The newest package would offset $370 billion in climate and energy spending by closing a tax loophole on large corporations, raising the minimum tax rate to 15 percent. The new spending also includes billions of dollars for energy policy that favors the fossil fuel industry, including money to clean up methane emissions, carbon capture funding and guarantees of oil and gas leasing on public lands.

Both sides see the bill as a political driver in November.

Kellyanne Conway, a former adviser to President Donald Trump, told E&E News that Democrats face a problem: Voters don’t look at climate policy in isolation.

High inflation rates allow Republicans to talk about climate policy as a net negative in people’s lives. High gas prices are making life unaffordable for many people, she said.

“It’s going to be a very difficult sell right now for the radical left to tell people now they have to pay X, Y and Z because of climate change, because they are trying to afford everyday consumables like food and fuel,” she said.

Russia’s war in Ukraine is a primary driver of high gas prices, along with global inflation, the Covid-19 rebound in energy demand and the hesitance of investors in publicly traded energy companies to support a production boom.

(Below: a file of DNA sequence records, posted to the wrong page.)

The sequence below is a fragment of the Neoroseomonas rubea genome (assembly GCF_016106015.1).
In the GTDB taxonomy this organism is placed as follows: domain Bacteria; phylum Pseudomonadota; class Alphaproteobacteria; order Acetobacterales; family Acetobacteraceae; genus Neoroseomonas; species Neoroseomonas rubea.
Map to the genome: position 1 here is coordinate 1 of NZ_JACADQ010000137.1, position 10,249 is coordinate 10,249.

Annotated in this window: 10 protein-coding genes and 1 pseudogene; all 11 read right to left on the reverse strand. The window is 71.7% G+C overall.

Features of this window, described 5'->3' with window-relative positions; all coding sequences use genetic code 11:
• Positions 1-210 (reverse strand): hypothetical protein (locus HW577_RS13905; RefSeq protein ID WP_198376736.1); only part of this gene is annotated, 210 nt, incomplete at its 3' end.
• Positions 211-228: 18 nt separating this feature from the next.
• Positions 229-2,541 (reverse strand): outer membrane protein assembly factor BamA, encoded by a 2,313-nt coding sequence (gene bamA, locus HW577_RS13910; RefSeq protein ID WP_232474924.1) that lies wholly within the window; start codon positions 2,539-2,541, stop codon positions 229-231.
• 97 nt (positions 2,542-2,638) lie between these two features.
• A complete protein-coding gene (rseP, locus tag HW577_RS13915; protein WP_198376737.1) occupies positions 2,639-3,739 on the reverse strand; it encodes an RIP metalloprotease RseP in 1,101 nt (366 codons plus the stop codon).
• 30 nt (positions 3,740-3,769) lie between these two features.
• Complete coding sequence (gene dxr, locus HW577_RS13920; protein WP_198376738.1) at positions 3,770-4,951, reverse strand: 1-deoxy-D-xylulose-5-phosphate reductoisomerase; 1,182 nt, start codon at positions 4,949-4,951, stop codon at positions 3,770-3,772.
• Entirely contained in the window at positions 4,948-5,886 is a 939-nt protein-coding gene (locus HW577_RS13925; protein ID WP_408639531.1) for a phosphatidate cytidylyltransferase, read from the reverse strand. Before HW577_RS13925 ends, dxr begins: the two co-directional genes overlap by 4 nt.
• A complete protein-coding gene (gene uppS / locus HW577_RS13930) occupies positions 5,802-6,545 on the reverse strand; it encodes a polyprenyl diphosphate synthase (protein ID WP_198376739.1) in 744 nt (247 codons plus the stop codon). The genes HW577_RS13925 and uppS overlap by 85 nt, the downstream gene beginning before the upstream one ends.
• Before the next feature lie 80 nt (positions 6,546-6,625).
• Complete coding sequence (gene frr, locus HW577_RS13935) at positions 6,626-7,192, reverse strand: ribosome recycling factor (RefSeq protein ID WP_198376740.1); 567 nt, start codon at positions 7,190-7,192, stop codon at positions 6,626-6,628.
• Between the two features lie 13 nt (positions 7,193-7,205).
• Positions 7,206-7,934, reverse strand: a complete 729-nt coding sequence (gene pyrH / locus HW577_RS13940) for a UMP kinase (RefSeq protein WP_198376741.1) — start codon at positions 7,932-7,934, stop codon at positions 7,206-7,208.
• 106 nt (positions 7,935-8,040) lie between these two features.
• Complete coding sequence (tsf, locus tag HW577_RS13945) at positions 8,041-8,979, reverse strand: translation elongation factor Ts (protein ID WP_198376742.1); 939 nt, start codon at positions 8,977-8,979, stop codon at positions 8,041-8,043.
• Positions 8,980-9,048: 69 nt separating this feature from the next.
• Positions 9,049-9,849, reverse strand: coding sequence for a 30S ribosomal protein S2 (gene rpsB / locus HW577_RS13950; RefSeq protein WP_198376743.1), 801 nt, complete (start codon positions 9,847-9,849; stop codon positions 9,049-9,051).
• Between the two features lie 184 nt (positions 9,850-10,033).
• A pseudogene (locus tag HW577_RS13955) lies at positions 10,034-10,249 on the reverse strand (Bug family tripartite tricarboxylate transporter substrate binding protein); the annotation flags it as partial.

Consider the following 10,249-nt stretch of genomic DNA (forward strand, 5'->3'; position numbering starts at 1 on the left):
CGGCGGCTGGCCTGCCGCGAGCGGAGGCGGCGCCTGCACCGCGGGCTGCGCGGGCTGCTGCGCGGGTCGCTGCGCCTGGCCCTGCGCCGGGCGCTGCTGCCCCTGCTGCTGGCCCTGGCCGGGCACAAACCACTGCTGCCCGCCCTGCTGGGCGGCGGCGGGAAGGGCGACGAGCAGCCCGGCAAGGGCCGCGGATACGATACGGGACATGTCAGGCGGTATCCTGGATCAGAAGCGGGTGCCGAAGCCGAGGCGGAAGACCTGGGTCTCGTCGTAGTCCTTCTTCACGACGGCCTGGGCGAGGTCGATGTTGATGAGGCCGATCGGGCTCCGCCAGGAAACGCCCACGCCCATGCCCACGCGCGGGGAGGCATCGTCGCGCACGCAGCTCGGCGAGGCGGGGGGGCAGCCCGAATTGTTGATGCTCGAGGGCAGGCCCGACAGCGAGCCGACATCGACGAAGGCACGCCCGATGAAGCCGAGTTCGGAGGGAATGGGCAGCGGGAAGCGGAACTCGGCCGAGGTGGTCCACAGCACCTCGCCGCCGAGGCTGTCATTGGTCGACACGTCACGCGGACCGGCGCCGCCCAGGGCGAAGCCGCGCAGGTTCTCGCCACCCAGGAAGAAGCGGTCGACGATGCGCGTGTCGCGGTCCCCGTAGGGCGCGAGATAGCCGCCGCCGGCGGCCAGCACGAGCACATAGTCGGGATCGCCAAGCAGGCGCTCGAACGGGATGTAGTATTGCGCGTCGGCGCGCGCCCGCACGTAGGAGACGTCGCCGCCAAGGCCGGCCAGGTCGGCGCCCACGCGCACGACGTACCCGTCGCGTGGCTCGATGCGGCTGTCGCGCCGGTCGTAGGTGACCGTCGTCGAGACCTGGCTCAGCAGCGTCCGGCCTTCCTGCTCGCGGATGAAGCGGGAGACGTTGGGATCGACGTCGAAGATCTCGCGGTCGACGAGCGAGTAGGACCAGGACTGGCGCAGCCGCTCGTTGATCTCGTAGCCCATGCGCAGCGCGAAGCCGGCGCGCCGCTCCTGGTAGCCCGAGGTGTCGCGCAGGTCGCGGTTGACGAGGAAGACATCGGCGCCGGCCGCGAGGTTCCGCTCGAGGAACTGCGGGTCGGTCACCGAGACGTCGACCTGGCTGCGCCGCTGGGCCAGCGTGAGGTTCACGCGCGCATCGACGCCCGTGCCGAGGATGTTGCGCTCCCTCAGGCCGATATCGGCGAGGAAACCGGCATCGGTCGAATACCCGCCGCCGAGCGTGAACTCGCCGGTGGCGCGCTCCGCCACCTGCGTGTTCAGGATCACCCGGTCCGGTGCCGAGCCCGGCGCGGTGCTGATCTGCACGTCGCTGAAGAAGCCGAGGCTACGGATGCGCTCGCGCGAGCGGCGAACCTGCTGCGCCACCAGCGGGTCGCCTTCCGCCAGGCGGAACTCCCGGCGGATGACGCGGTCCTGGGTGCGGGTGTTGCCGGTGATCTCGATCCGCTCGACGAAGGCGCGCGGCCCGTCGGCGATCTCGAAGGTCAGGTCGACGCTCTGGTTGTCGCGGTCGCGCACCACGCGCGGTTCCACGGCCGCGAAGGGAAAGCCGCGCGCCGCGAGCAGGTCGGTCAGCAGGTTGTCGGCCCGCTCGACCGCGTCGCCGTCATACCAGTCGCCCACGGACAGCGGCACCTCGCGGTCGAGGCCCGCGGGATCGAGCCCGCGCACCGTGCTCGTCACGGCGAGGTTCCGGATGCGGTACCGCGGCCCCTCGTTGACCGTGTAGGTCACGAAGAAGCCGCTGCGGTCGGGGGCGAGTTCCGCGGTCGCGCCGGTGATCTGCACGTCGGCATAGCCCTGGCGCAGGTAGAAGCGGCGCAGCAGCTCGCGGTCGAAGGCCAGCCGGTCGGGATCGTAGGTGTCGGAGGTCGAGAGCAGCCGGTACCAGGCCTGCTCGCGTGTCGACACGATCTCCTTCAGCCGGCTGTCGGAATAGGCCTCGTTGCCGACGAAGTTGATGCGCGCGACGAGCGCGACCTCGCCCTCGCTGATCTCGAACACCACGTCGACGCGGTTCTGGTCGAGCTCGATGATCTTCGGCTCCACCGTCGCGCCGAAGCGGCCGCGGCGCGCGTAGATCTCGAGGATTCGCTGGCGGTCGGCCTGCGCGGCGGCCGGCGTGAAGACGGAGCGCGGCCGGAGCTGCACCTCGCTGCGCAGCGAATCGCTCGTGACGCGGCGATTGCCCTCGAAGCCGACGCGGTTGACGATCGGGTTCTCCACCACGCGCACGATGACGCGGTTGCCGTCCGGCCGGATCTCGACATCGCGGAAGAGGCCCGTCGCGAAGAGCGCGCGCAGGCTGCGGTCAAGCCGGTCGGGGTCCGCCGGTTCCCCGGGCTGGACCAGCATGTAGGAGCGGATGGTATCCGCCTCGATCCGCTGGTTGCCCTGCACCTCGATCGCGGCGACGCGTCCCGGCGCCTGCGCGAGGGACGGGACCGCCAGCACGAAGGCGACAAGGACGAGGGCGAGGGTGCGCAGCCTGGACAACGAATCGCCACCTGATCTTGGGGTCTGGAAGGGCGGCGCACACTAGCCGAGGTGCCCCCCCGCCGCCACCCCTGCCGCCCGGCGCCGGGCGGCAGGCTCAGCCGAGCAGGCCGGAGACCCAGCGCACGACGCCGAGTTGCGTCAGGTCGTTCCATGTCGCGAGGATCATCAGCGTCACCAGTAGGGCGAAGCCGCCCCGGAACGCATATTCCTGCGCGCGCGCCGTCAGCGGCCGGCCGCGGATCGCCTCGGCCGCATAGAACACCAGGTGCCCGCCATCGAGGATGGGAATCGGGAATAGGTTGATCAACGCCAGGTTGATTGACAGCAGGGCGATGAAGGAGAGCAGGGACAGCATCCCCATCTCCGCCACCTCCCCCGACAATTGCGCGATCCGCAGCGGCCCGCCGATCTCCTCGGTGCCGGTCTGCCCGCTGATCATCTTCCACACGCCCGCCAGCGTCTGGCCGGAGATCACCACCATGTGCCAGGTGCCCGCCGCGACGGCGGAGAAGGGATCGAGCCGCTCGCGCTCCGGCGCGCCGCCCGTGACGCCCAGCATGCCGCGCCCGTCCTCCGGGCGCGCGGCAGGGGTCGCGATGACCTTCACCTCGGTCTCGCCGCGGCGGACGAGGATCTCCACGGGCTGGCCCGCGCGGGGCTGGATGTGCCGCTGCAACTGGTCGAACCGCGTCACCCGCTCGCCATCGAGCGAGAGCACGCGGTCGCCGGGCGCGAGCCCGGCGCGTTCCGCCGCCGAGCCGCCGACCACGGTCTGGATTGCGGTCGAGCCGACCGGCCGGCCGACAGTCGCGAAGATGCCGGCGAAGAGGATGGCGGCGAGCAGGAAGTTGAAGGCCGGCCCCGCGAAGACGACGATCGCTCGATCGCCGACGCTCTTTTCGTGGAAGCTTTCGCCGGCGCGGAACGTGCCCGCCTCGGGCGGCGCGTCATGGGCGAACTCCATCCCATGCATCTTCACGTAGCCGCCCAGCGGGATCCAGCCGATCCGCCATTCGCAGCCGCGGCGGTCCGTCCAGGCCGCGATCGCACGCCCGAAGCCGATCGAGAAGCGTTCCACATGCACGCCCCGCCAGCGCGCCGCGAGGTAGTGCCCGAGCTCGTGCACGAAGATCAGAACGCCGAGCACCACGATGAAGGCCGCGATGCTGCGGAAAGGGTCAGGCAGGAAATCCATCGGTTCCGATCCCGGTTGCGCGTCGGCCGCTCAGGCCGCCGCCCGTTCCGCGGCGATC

The GOP’s messaging on gasoline comes as prices have been slowly falling for weeks. The average price yesterday was $4.16, down from its high of $5.02 on June 14. Energy experts say prices will likely rise heading into fall.

Bernhardt: ‘Americans are concerned’

GOP energy consultants are also going after Biden’s plan to make the grid more reliant on renewable resources such as wind and solar.

“Americans are concerned about a couple things right now,” David Bernhardt, Trump’s former Interior secretary, said in an interview. “And certainly one of those things is high energy prices. I think it’s very bad to have policies where you suggest an alternative without having that alternative currently available. And so I think that’s what they’re struggling with, and they’ll figure it out, but that’s the consequence of heading in that direction.”

Since the beginning of the year, GOP lawmakers have blamed energy price spikes on Biden’s executive order that killed the Keystone XL pipeline, which would have brought oil from Canada to American refineries. The pipeline would not have been in service until next year, at the earliest.

The Republican Party has yet to endorse any climate policy that would reduce emissions at a rate that scientists say is necessary to avoid some of the worst effects of climate change.